I submitted this peice to the BP Idol contest, but apparently they have already emailed the winners, and I wasn't one of the lucky ten. So I thought that I would post my peice here. [Sky: you're good enough for us! I really enjoyed reading this piece, and I respect how you solved the problem of BPro not making historical third-order wins available to the public.]
There has been an age old argument about who should win the MVP each year. Some writers, like Sky, will simply endorse the best player by WPA or WAR; while other, generally more mainstream, writers will go to the "playoff argument". Simply put, they say something like "Ryan Howard should be the MVP, despite being about 2.5 times worse of a player that Albert Pujols, because without him, the Phillies wouldn't have made the playoffs".
While that is true (by most estimates Howard was a little better than a 3 win player last year, and his team won the division by exactly 3 games), it is a very limited way to look at it. For example, you could say the same thing about Utley, Werth, Victorino, Hamels and maybe even Burrell last year, and those are just guys on the Phillies who meet that requirement. To differentiate between candidates, it is necessary to figure out to what extent those players contributed to their team making the playoffs.
So to go about doing this, we first have to figure out the chances of any given team making the playoffs. As you all know, to make the playoffs you either have to win more games than anyone in your division, or more games than any non division winner in the league. So obviously a team that wins 90 games will have a much greater chance of making the playoffs than a team that wins 75 games.
Creating a logistic regression using the win totals of each team in the past 11 season (since the Rays have been in the league) allows us to estimate the probabilities of that 90 win team and that 75 win making the playoffs in the AL and the NL:
A logistic regression basically works by imputing a set of numbers (wins) and showing which of them met a certain outcome (playoff birth). Then by using a program to model the data, we can see a curve illustrating the probabilities of a range of those numbers and the percentage that they will reach the specific outcome.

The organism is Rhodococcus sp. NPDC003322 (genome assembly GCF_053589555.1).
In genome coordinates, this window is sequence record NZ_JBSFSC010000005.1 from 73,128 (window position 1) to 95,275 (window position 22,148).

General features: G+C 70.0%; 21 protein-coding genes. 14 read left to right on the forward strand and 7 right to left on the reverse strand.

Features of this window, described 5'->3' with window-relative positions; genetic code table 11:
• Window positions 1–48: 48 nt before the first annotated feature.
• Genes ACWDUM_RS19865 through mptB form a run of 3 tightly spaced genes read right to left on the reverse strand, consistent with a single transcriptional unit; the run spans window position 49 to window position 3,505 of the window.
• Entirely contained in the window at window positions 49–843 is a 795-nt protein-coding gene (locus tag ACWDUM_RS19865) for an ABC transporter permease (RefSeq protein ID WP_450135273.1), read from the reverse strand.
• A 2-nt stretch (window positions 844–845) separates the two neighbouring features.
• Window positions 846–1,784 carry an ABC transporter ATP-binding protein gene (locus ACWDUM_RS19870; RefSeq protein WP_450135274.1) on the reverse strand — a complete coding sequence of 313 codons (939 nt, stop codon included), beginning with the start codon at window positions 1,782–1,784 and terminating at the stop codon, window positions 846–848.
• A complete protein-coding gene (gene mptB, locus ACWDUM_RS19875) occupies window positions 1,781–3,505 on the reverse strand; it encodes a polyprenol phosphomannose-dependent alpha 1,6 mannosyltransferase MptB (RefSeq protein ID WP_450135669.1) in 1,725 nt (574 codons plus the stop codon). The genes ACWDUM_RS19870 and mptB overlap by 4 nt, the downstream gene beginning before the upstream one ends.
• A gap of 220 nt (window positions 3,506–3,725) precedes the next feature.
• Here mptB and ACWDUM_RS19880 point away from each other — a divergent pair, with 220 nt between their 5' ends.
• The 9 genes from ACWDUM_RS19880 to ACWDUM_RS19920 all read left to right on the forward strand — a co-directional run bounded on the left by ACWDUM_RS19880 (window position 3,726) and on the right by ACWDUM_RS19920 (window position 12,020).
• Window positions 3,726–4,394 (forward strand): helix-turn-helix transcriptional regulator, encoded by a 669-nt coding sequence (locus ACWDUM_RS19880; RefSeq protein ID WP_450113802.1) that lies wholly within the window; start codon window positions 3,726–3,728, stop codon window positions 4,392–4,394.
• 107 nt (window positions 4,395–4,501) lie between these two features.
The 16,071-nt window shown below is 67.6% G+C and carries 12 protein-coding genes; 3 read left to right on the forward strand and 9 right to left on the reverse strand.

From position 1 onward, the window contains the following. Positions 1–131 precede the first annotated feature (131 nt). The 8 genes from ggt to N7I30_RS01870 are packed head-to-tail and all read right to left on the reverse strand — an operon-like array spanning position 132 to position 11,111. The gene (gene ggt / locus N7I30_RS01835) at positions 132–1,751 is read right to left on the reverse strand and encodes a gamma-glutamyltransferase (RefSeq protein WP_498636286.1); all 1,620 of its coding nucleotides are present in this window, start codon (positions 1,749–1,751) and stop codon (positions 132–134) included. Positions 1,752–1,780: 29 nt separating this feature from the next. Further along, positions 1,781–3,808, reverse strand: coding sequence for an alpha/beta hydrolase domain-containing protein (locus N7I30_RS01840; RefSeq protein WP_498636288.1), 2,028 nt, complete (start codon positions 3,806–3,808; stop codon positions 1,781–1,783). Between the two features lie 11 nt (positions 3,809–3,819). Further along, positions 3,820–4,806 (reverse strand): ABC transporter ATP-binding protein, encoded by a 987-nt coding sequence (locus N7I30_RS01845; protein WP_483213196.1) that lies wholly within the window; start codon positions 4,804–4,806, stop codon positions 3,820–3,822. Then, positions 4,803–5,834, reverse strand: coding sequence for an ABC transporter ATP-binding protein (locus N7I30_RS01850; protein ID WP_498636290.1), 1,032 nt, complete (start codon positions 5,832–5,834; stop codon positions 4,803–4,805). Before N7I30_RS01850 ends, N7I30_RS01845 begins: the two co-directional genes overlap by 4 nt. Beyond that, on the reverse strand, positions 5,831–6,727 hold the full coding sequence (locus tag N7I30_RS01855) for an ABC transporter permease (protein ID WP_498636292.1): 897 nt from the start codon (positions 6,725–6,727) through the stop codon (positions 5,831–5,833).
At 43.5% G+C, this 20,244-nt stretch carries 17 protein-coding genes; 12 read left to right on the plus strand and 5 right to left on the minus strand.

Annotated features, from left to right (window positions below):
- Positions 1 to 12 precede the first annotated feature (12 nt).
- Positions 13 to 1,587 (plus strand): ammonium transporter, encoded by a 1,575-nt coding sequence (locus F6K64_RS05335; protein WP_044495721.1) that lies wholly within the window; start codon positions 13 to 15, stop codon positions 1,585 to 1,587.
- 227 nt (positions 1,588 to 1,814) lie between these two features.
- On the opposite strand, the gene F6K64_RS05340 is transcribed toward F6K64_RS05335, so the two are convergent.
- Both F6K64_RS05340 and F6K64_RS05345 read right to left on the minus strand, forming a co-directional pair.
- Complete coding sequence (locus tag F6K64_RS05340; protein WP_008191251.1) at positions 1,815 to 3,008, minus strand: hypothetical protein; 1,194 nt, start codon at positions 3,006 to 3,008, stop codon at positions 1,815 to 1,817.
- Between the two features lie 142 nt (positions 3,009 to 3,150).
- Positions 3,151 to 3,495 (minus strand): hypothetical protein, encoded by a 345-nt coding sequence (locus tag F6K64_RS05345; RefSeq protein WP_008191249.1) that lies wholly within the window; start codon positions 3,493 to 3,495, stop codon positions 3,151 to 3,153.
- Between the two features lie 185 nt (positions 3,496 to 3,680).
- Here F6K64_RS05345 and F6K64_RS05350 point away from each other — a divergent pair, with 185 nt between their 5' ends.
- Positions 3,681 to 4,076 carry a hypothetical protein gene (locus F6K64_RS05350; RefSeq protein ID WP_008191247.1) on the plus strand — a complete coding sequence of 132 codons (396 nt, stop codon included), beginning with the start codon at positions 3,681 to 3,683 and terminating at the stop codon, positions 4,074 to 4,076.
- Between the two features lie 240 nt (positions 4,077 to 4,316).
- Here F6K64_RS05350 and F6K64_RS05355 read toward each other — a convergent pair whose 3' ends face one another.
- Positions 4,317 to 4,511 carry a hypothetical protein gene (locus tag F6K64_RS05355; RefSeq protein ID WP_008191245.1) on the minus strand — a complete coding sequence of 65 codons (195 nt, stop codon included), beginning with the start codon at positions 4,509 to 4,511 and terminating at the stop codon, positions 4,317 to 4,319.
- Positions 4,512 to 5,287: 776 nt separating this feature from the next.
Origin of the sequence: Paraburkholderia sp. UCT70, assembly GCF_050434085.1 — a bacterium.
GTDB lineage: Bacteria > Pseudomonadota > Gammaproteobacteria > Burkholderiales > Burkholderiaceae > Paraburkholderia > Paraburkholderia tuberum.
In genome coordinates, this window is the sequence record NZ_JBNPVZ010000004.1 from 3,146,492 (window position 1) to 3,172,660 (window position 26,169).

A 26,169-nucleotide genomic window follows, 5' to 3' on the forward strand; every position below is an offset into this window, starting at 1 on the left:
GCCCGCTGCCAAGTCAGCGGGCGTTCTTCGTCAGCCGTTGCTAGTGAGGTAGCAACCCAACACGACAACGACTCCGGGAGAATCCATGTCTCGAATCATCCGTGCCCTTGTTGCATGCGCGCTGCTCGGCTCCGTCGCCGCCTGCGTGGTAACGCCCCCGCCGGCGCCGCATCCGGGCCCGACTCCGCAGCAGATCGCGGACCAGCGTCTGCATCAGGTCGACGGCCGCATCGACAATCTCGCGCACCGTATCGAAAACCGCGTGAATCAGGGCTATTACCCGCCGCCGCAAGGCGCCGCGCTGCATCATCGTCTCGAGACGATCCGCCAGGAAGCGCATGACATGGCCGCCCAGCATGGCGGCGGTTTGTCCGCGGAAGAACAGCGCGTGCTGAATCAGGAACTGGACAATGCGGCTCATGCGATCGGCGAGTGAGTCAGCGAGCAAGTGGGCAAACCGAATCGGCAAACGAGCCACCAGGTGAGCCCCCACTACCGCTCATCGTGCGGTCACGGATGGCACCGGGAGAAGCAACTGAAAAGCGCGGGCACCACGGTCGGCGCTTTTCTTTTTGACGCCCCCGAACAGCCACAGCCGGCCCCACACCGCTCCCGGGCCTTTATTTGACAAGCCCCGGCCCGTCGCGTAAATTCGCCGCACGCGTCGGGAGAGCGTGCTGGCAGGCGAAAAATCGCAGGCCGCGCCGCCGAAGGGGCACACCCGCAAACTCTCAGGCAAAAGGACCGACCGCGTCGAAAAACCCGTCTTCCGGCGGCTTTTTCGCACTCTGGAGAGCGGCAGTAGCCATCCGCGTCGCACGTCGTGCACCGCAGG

As you can see, it is much harder to make the playoffs in the AL than in the NL. I find it interesting, given the fact that there are two more teams in the NL. However, when you think about it, it isn't that surprising. The AL has the DH, the Yankees and the 116 win Mariners team in 2001 (that high win total might be skewing the regression a bit). The NL, on the other hand, features the NL West which was won by the Dodgers last year with just 84 wins.
So a team that wins 90 games will make the playoffs 46.2% of the time in the AL and 56.2% of the time in the NL, whereas a team that wins 75 games will never make the playoffs in the AL and has only a .4% chance of making it in the NL. So you took 1 win away from the 75 win team, their playoff odds would only decrease by .1% in the NL and it wouldn't decrease at all in the AL as it was already 0% before. However, if you took that 1 win away from the 90 win team, their playoffs probability would decrease by 9.6% in the NL and 15% in the AL. That is a substantial difference in the value of a win to those two ball clubs.
While that is pretty interesting, it still doesn't help us value players' contributions that much. For one, real wins can't be measured by WAR, WARP, VORP, or any other acronym that I know of. Those kind of stats only measure how many context neutral runs a player adds to his team, and then converts those runs to wins based on the historical value of runs to a teams win totals (around 10 runs per win). So in other words, they measure theoretical runs and then convert those theoretical runs into theoretical wins. When a player provides a certain amount of WAR to his team, that simply raises his teams true talent level so that they can be expected to win a certain amount of games, however there are many variables that allow a team to under or over perform their true talent level: